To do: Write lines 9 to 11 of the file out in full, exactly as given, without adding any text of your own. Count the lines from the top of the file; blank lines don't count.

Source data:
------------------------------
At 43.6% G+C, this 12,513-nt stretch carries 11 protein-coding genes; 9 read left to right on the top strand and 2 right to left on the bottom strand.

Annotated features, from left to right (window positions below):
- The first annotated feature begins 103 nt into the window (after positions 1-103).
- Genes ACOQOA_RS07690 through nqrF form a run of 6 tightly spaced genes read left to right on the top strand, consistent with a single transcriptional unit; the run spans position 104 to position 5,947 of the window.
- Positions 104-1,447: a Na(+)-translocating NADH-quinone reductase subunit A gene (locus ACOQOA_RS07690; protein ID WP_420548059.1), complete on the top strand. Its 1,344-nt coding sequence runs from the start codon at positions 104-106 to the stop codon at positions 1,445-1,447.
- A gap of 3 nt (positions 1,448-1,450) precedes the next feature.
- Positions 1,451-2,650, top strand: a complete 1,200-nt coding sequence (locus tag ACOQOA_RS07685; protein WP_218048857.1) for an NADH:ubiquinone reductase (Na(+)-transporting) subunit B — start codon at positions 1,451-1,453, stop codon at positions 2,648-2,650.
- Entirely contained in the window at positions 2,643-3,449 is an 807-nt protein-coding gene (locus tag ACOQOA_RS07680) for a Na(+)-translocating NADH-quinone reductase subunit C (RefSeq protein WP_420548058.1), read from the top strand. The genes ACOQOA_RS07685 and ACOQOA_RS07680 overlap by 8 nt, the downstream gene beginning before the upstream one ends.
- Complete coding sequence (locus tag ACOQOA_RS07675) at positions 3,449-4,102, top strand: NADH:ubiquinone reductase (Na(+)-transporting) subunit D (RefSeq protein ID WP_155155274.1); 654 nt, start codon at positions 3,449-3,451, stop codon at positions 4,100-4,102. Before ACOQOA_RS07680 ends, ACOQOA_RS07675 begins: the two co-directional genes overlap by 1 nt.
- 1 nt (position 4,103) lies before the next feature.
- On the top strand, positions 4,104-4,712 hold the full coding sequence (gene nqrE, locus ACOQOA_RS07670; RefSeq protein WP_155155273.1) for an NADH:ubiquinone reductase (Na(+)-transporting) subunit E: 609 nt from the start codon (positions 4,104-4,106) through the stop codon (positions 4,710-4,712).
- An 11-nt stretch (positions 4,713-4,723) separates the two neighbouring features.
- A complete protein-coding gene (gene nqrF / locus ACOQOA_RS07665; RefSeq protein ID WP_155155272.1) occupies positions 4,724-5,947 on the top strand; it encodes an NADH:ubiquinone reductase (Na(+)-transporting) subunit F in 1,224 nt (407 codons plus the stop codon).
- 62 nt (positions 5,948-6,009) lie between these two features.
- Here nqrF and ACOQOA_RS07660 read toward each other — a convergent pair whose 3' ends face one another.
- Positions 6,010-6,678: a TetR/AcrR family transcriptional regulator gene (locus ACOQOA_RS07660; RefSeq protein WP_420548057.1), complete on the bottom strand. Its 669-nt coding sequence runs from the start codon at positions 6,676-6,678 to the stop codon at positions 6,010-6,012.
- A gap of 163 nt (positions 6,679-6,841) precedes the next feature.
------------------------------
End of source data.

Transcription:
- Complete coding sequence (locus tag ACOQOA_RS07675) at positions 3,449-4,102, top strand: NADH:ubiquinone reductase (Na(+)-transporting) subunit D (RefSeq protein ID WP_155155274.1); 654 nt, start codon at positions 3,449-3,451, stop codon at positions 4,100-4,102. Before ACOQOA_RS07680 ends, ACOQOA_RS07675 begins: the two co-directional genes overlap by 1 nt.
- 1 nt (position 4,103) lies before the next feature.
- On the top strand, positions 4,104-4,712 hold the full coding sequence (gene nqrE, locus ACOQOA_RS07670; RefSeq protein WP_155155273.1) for an NADH:ubiquinone reductase (Na(+)-transporting) subunit E: 609 nt from the start codon (positions 4,104-4,106) through the stop codon (positions 4,710-4,712).